A: I would definitely try to talk to him and explain my reasons and listen to his, but in the case the disagreement can not be solved I would trust him and adapt.  An actor should always show up on set with clear and strong choices about the character but it’s the director who has a vision of the bigger picture and an actor should trust his vision and be able to adapt truthfully to any situations and change.

(As long as the director is not drunk… :p)

 

Eliza’s interviews are done by email; all answers are unedited and come right from the lovely fingertips of her subjects:)

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An Interview With Actress Carlotta Montanari

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Carlotta Montanari is an actress who appears in the film Being American; here is a link to her IMDB page:

http://www.imdb.com/name/nm3652766/

Q: What made you interested in acting?

A: It started as a game for me. It was my favorite game as a child, I would record me and my best friend with a VHS camera while doing recitals, poetry, and creating acting contests to show our families. However in the city where I’m from, Riccione, there are not that many theaters or acting schools. But it just so happened that a local friend who was acting in Rome at that time, saw me while I was filming a commercial by the beach and told me that a great teacher from Rome was having a acting seminar in Tuscany and everything started there. It was an incredible connection and I took to it immediately.  My journey started there, with her, Beatrice Bracco who will always have my gratitude for giving me my first wings.

Q: What kind of training have you had?

A:  I see actors like athletes. Training is important to keep your your skill set sharp. I’ve trained with many teachers both in Italy and here in Los Angeles. They all gave me so much, not just in acting, but real life lessons that I will take with me forever. Stanislavsky, Meisner, Strasberg are my base and inspiration as actor and an “aware” human being.

Q: What is the main difference between the film industry in America and the film industry in Italy?

A:  I think in Italy we have so much history in the art of making movies and I am deeply in love and have huge admiration for the art and craft of the old Italian movies and the filmmakers. I think today the difference is on two levels, production process and the quality of the performances. My work ethic is closer to the American way and I see Italy as America’s closest competition in making quality TV shows. Besides TV was my first home as TV host and writer.

Q: What is Being American about?

A:  Being American is about an American family that has to do an emergency airplane landing and by mistake lands in Iraq, the enemy territory during the war. The find themselves in the wrong place at the wrong time and they are facing the cruelty and the sad reality of the real human conflict.  It’s a story written and directed by Fatmir Doga that speaks about humanity.

Q: What role do you play?

 

A:  I play the role of Karen, Tom’s girlfriend who was played by Lorenzo Lamas.

Q: What makes Karen an interesting character?

A:  Karen was a simple character with not much pretense and she is very understanding. I guess her simplicity and honest love for Tom is the best way to describe her.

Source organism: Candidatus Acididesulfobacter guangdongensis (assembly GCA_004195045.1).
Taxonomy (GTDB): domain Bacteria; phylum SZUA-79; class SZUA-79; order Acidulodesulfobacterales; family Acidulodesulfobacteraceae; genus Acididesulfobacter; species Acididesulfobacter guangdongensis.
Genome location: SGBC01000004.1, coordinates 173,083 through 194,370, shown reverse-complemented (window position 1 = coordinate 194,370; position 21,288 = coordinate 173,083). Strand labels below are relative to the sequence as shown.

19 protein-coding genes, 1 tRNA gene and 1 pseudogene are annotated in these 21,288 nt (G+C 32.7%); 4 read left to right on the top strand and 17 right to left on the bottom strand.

Q: What was the most challenging audition you ever went on?

A: The most challenging audition? Believe it or not the more challenging ones are the ones where the character is extremely similar to myself.  I am not sure why.  Maybe because I can be very shy at times and those are the moments where I feel more vulnerable. And when I have a complex character to work on I find myself better able to relate and get into the head of that character.

Q:  What kinds of day jobs have you had and how have they influenced your acting?

A: I have been working since I was in high school. I’m from a tourist area by the sea so that’s what most students do during the summer break: they go to work! So I did different odd jobs growing up such as bartender, waiter, lifeguard, swim and fitness instructor and horseback riding teacher for kids. On the side I was modeling, graduated and worked as graphic designer too.

I loved every job and each gave me something and a real sense of being practical and the reality of life. How did this influence acting? I believe acting is richer when you have experienced many different things including adversity as it brings a great complexity to the performance.

Q: What do you miss most about Italy?

 

A: I miss my Family, my friends, and I would say I also miss also the change of seasons. I love the California sunshine but I love winters too..they make me feel cozy and inspire me. I miss the Italian gelato, food also, I cook a lot and I cook principally Italian..but still I do miss it!!

 

Q: What famous film role could you have nailed and why?

 

A: The films that inspire me are written very well and are masterpieces! And when a film is so great, any artist will wish they could have played a role in that film!-

So, yes, in my heart I was an Erin Brockovich, and Holly Golightly in Breakfast at Tiffany’s, and Mia Wallace in Pulp Fiction, and Alice Harford in Eyes Wide Shut. Strong roles, complex personalities and the characters are very driven. Plus I am a dreamer and that’s what movies are about!

Please note; Eliza’s interviews are done by email. All answers are unedited and come right from the lovely fingertips of her subjects:)